A crisis situation can be tricky to navigate for even the most experienced interviewee. Reporters are looking for the most information about what happened and may even try to trip you up or hint at what they think might have happened in an effort to be the first to break the news, so it’s important to know what to expect and how you can prepare for it.
I used to be a journalist so I’m speaking from experience when I say, my go to technique was hinting at what could have possibly led up to the crisis or asking and re-asking questions in hopes of getting more information out of an already flustered interviewee. Sometimes it worked and sometimes it didn’t, and now as a PR professional I’m here to tell you about how to make sure it doesn’t work.
So, what can you expect? First off when one hits your organization, or even an organization you’re affiliated with, prepare for media to be all over the situation. Reporters will be calling wanting interviews, first to know what happened and later what you’re going to do about it.
Questions to expect from a reporter during a crisis
The most common questions you’ll be asked are “what happened?” and “how did it happen?” It’s important to be honest with this question, and if you don’t know how it happened it’s okay to say, “I don’t know, we’re working on that and we will let you know as soon as we have the answers.” I phrase that answer that way on purpose because just saying I don’t know leads to more questions about, how can you not know. By saying we’re working on it and we will let you know as soon as we find out, you’re giving the reporter peace of mind and you’re giving yourself control. Make sure to let the media know something though, as soon as you find out because they will be fishing for answers.
Next prepare for, “Is anyone hurt and if so how many?” Normally, crisis situations involve death, injury, or damages and the media will want answers to those questions.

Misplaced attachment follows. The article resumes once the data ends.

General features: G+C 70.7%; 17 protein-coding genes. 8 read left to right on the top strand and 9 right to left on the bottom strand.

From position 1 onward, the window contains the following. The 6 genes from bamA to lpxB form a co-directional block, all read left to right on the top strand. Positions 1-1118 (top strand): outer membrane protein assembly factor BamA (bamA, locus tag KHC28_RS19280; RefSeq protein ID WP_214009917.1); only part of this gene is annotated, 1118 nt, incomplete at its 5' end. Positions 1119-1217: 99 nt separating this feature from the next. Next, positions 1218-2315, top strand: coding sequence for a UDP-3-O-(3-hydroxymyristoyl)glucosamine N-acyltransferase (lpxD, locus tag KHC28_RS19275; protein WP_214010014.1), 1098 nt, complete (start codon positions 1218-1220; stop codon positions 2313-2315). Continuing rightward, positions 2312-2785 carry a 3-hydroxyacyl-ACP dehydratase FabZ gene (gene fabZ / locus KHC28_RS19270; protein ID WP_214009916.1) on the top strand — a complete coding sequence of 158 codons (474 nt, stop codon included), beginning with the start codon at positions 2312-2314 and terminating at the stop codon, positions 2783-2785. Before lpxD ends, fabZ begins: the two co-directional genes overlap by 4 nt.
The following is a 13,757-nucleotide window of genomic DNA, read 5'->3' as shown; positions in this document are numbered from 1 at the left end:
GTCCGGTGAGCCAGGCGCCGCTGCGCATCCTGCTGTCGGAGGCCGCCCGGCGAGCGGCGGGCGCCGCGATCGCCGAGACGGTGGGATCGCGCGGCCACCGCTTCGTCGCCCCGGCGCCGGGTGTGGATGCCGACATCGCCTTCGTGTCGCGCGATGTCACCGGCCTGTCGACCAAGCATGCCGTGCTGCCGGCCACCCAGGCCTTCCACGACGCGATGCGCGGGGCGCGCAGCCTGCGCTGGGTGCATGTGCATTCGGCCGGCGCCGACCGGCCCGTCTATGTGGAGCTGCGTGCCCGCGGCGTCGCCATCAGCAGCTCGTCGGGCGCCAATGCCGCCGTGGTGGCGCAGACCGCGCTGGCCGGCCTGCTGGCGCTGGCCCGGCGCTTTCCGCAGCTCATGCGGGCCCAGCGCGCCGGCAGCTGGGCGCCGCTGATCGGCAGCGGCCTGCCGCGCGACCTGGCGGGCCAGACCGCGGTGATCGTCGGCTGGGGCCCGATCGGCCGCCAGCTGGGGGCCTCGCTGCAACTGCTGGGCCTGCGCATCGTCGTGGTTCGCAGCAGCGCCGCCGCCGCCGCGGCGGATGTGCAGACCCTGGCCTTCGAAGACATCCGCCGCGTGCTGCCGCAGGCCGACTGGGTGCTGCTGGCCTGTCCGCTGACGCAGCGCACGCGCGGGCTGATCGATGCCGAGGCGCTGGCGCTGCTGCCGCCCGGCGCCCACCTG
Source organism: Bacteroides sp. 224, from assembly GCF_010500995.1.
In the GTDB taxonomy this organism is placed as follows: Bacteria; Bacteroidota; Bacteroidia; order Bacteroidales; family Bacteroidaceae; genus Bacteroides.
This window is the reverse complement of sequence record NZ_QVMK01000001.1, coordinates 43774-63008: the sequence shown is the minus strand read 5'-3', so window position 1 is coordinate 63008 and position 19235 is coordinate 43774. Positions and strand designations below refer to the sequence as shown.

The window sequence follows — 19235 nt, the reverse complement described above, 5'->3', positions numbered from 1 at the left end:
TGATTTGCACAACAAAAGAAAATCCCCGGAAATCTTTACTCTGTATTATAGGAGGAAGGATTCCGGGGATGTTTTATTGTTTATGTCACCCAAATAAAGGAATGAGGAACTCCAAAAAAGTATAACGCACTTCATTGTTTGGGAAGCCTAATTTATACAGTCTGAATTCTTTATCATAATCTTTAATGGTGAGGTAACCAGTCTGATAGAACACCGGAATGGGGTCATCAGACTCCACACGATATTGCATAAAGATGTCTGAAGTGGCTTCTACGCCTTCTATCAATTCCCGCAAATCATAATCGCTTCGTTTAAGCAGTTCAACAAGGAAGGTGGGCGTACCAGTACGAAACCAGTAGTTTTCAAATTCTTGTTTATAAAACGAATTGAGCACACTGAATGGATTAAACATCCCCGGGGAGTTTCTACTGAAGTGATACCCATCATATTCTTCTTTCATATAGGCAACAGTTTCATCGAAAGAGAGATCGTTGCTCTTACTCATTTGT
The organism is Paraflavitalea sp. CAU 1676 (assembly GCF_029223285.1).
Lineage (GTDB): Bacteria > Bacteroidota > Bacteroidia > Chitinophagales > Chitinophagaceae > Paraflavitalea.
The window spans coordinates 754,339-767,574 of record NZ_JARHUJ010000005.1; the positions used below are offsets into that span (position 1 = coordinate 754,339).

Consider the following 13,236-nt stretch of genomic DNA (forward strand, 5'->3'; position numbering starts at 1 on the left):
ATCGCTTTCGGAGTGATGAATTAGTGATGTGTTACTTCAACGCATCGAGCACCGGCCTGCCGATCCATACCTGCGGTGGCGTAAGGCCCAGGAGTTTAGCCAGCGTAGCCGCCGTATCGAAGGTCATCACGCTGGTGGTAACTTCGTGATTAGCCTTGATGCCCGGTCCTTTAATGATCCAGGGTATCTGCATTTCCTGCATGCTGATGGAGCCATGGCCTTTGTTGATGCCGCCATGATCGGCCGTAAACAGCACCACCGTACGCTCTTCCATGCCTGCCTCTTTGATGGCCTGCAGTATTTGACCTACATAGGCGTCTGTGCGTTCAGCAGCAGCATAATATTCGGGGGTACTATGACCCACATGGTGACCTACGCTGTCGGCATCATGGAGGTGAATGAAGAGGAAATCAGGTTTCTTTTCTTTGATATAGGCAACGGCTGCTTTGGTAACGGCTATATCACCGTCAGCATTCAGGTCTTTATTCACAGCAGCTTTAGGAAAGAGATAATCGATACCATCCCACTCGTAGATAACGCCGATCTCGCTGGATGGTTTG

Typically to follow this question is one along the lines of “what are you doing now, what is the next step?” This is the how are you going to remedy this tragedy question and it’s an important one, because it speaks directly to the character of your company. For example, imagine you’ve just had a fire in your company building and one of the employees is killed and several others are injured.
When the reporter asks this question and if you say, we’re not doing anything, that makes your business look bad. A better approach would be to say something like, “We’re working to figure out what happened, our hearts go out to the families impacted and we are offering assistance to those families during this tragedy.” A statement of that nature will appear more empathetic and make your company look better in spite of whatever crisis you’re involved in.
Lastly, prepare for reporters to do some digging and if you have any skeletons in your closet, for example, OSHA records that show violations that could have prevented the warehouse fire we’re using as an example, the media will probably find it and report it. It’s important to consult with your PR team to get ahead of these reports before you even do your first interview, that way you’re not caught off guard if a reporter throws in a question from left field.
The most important point to remember is work closely with your PR team the instant a crisis hits. Prepare for a media interview, maybe even several, and get in front of the situation to control the message right from the get-go.